Now, you may notice that yours does not look exactly like this. This is due to the this TES+ in particular having an LED setup installed. Pay that no mind, as it does not factor into this particular installation guide. Moving on, take a look at the bottom of the JLF lever.
You'll notice that there's a slot keyed for a flat head screwdriver on the bottom of the shaft. Take your appropriate-sized flat head screwdriver, and place it in the slot.
Then, use your free hand to twist your lever handle counter-clockwise against the force of your screwdriver hand, loosening the lever handle and removing it.
Now that the lever handle is loose, we can get to removing the actual lever unit itself. Lift your control panel overlay up again, directing your attention at the 4 phillips head screws that keep the lever fastened to the plate. Use an appropriate sized phillips head screwdriver to remove all four screws.
With the lever screws removed, gently wiggle the 5-pin connector harness free of the JLF lever. Set the old lever aside, it is now time to work on installing the new one!
Your Crown 309MJ arrives from the factory unassembled. Before putting the mechanical parts of the lever together, it's best to plug in the wire harness first. With your .187 to 5-pin wire harness adapter in hand, attach its .187 connectors to the 309MJ's microswitches as shown in the picture.
It is important that each microswitch has a signal wire (red, yellow, green or orange) and a ground wire (black). This will allow the lever to output the necessary signals to work with your TES+. The orientation of the lever as seen in the picture is the direction it needs to be facing when installed into the underside of your control panel overlay. THIS IS VERY IMPORTANT, SO THAT YOUR INPUTS GIVE THE PROPER DIRECTIONS.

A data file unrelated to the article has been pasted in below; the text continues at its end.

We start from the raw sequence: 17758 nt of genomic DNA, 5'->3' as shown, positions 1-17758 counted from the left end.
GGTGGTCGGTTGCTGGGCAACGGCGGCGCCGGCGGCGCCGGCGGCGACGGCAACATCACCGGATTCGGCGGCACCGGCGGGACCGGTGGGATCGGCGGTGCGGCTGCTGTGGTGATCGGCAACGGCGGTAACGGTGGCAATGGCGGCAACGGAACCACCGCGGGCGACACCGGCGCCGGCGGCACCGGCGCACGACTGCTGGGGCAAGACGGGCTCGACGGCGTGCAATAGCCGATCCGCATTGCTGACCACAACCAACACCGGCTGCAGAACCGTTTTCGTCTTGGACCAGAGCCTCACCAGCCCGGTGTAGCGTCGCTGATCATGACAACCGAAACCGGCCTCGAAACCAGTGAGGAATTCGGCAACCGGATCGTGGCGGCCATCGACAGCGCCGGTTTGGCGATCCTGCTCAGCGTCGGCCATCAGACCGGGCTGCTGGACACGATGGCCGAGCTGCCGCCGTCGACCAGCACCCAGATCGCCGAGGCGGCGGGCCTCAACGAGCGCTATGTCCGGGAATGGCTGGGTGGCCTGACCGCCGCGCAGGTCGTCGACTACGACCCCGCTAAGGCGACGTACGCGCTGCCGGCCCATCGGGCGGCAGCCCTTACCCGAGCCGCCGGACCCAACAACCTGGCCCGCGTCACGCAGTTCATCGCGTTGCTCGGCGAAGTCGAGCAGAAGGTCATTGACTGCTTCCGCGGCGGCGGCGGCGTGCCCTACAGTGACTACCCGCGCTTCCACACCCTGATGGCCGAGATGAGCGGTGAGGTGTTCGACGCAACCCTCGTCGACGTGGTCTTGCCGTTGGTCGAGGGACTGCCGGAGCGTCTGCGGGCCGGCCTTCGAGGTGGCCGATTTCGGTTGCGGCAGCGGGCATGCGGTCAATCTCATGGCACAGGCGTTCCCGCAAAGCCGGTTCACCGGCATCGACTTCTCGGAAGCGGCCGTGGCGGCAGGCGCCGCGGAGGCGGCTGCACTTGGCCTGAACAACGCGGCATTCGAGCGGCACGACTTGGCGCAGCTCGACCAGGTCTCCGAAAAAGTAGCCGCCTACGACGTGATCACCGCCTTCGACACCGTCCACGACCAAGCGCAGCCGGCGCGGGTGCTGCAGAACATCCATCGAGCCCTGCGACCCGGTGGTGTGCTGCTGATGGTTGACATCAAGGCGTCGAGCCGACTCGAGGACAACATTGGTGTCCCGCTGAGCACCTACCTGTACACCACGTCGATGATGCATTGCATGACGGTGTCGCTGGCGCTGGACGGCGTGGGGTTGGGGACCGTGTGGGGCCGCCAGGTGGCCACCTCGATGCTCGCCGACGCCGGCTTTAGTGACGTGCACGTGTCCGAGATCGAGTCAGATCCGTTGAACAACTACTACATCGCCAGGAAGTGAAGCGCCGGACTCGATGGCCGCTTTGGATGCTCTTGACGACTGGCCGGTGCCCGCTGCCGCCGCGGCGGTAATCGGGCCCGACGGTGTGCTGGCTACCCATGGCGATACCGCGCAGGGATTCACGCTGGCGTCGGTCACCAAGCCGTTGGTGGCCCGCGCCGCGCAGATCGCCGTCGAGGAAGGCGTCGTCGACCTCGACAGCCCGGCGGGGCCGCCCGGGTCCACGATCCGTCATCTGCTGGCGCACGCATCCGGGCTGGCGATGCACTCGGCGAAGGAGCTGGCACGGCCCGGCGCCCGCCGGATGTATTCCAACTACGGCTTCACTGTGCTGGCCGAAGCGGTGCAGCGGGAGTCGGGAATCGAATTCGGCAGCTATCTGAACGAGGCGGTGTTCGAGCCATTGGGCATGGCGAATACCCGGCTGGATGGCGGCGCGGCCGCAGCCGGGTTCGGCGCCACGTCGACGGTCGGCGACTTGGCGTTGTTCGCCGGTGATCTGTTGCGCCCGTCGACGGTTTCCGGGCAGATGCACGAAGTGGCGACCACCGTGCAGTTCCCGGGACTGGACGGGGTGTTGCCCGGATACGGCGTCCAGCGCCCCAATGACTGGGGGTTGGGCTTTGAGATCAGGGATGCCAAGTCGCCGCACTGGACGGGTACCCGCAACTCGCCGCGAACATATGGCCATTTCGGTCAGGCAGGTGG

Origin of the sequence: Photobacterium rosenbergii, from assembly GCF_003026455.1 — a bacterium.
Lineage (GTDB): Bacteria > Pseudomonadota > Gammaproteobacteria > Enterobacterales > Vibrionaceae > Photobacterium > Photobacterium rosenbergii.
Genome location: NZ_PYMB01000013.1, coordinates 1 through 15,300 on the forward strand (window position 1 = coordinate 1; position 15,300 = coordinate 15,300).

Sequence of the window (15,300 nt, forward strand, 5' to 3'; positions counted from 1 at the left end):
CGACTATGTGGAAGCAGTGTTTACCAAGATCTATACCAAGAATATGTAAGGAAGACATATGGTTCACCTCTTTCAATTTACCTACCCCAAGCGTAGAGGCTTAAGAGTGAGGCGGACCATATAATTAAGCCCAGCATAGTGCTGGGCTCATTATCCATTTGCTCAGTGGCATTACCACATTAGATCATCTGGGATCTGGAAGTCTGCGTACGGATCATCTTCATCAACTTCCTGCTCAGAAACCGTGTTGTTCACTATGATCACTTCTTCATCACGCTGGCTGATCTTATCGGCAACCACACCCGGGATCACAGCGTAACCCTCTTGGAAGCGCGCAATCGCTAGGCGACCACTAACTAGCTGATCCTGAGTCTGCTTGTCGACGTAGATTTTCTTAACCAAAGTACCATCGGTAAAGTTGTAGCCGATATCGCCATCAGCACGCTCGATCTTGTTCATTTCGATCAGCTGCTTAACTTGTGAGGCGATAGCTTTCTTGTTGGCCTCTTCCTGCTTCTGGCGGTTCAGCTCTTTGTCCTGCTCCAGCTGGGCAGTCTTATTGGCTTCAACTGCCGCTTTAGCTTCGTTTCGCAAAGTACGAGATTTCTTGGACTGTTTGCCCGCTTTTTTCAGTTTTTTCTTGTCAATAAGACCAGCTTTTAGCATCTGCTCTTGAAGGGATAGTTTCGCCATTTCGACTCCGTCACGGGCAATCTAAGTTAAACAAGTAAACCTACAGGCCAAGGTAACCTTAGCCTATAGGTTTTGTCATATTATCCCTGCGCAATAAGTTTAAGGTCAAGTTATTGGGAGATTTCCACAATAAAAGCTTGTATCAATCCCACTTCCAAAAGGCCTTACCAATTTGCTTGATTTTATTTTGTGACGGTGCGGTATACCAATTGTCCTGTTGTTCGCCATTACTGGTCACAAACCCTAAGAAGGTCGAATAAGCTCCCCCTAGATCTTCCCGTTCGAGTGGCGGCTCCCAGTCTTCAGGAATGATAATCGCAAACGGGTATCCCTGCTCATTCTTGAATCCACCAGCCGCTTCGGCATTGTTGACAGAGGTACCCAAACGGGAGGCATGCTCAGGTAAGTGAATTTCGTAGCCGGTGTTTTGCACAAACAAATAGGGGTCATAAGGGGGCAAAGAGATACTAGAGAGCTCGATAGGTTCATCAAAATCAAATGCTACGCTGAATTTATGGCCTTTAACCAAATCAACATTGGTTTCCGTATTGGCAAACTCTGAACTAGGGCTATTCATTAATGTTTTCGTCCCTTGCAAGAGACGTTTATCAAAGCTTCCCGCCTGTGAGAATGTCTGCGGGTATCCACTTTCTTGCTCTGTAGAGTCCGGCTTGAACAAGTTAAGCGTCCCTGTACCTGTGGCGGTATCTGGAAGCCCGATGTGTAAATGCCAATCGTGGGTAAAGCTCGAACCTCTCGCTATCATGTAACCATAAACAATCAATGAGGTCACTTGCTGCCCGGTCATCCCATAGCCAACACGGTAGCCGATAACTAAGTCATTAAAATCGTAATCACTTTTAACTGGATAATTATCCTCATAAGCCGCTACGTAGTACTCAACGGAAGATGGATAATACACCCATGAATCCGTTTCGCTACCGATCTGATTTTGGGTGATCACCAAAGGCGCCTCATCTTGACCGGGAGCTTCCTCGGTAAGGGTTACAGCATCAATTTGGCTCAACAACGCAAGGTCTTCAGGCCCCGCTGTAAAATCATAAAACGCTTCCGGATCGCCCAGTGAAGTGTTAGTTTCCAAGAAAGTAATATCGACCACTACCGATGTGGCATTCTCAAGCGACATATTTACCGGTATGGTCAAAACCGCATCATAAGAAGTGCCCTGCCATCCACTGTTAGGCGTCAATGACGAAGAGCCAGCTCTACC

At this point, you may want to attempt a test fit in your stick without the lever shaft installed. You can do this by bolting up the 309MJ assembly to the control panel. You may find that the overlay no longer fits snugly on the top of the fightstick. This is due to the top right and bottom right corner of the 309MJ colliding with the plastic trim near the touchpad area, and the plastic receptacle in the bottom of the fightstick housing. Start by removing the touchpad screws to separate it from the plastic trim. (Be mindful of the wiring and ribbon cables!)
You can file or cut the side of this screw hole down so that the 309MJ can fit snugly next to it:
Then, use your dremel or sidecutters to whittle away the bottom of the square receptacle cut-out in the sub-floor of your fightstick until the 309MJ has enough room to sit in it properly. You don't need to take very much away, less than half an inch shaved off by the length of the bottom of the box should be enough. Watch out for the PCB - you may want to remove it while you are trimming away some of the plastic.